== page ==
Beginning Teacher Interstate Connections: Looking Back to Move Forward

Beginning Teacher Interstate Connections: Looking Back to Move Forward:  Part 2

In the last Beginning Teacher Interstate Connections Blog, Dr. Adreian Pitts did an amazing job of guiding beginning teachers through a reflective process with an emphasis on classroom instruction and professional growth.   As you reflect upon all of the ever-changing events of this difficult year, remember that you have modeled the skills of flexibility and resilience for the students you serve.  As an educator, you can be an influencer for positive change.  Creating a  culturally responsive learning environment can be critical to the social, emotional, and academic success of your students.  With the shift to a virtual or blended learning structure, moments of truth and vulnerability have provided you a better understanding of how your students not only thrive but struggle, outside of the brick and mortar school setting.  During these unprecedented times, we can look to experts to help us grow a professional skill set that ensures every student is provided a judgment-free and safe learning environment.  Dr. Brene’ Brown, endowed research professor, at the University of Houston and author of five New York Times Best Sellers, is an enlightening mentor for promoting equity and cultural responsiveness. She provides support on topics such as courage, shame, vulnerability and empathy. As you continue to “look back to move forward”, consider this Brene’ Brown quote:  Owning our story and loving ourselves through that process is the bravest thing we can do.”  

Let’s take a peek at a few amazing beginning teachers, who are reflecting upon this year and serving as positive change agents for the students they serve…

“Educating the mind without educating the heart is no education at all” -Aristotle

In the UNCP region, Mrs. Zee Walker, teaches third grade at Southside Ashpole Elementary School in Rowland. Southside is a part of the NCDPI’s Innovative School District. Mrs. Walker is a 2019-20 NCCAT Beginning Teacher of the Year Nominee and 2019-20 ISD Beginning Teacher of the Year.   She is completing her third year of teaching and will be exiting her Beginning Teacher status at the close of the 2020-21 school year.  She has made implementing a culturally responsive learning environment a prioritized  professional learning goal this year . In her April 28th  post to Twitter, with permission from the student (Khloe) and her family, Mrs. Walker provides evidence of her dedication to this endeavor.  In a tweet, she shared a photo of Khloe’s response to a writing prompt centered around current events in our state and a hope for change. Khloe’s desire for people to see beyond skin color brought tears to Mrs. Walker’s eyes. She said that if she had not been vulnerable and courageous enough to have these conversations in her classroom, she would be doing a disservice to her students.  She said, “Sometimes, you just have to stop the plan and address what is on your students’ minds in order to keep learning going in the classroom.”   As Mrs. Walker’s instructional coach, I took the opportunity to link her teachable moments to the area of providing effective feedback to students.  While Mrs. Walker could have easily focused on conventions of writing, spelling, or language development for Khloe, she did not. She embraced Khloe’s emotional message with tears and had a meaningful conversation about the writer’s craft and use of voice for sending a message of hope and positive change. Of course, she will eventually support Khloe with those additional writing techniques to help her improve her message.  However, at that moment in time, it was more impactful for her to explain how her courage to share her feelings can be a powerful means for impacting those who read her words.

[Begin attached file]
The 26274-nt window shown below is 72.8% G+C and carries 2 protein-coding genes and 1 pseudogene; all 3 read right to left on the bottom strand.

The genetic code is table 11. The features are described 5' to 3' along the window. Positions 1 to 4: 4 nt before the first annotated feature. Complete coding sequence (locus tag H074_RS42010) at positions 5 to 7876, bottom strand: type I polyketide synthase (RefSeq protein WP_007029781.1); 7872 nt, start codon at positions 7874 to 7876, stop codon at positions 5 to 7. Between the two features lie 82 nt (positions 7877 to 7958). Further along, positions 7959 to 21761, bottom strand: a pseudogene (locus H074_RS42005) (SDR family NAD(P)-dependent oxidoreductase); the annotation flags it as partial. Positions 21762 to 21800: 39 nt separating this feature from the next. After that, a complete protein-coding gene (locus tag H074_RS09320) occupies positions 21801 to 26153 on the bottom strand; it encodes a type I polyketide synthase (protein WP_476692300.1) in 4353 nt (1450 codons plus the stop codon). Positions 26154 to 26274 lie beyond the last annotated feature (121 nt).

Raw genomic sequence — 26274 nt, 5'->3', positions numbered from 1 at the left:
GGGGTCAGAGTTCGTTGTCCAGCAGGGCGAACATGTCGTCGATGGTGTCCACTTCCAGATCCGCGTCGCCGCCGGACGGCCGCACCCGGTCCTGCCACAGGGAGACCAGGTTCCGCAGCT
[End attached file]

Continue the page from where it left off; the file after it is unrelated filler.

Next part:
“Where words fail, music speaks.” -Hans Christian Anderson. 

In the UNC-C region, Peyton Wulff teaches K – 5 music at Unity Classical Charter School. Although this is her first year teaching, Ms. Wulff has not let COVID 19 stop her creativity or her passion for music. During a time of much uncertainty a love of the arts has brought the world a small piece of joy and a much needed expressive outlet. “As an educator, it is my goal to try to implement other subject areas into my own instruction. Since this is my first year teaching, I am still getting my bearings on that technique, but it has been very motivating personally to try and be as creative with my own instruction to help these amazing scholars learn music while also doing math, language, geography, and so much more. This year, the name of the game is retention, and if I can help in that area in any way, I will! In my class, we do a lot of “Rhythm Math”, where the students are adding and subtracting (for K-2) the beats of rhythms that they have learned! In 3rd-5th grade, we created a “virtual choir” where we performed Africa by Toto. We had a geography lesson where we learned about the continent; we learned about its culture, landmarks, language, and much more. Once we started the song process, students were able to showcase their own “spark” by showing themselves doing their favorite hobbies, while also having a music-related job! The students had a blast with this project, and it showed! Overall, this year has been nothing short of a challenge, but I feel I am a better, more effective educator for it!” Here is a link to the Voices of Unity Virtual Choir.

There is no magic secret for implementing cultural responsiveness.  As you continue to “look back to move forward”, remember this powerful quote from Margaret Wheatly…

Contributors: Jami Graham, UNCP and Maghan Kirschner, UNCC 

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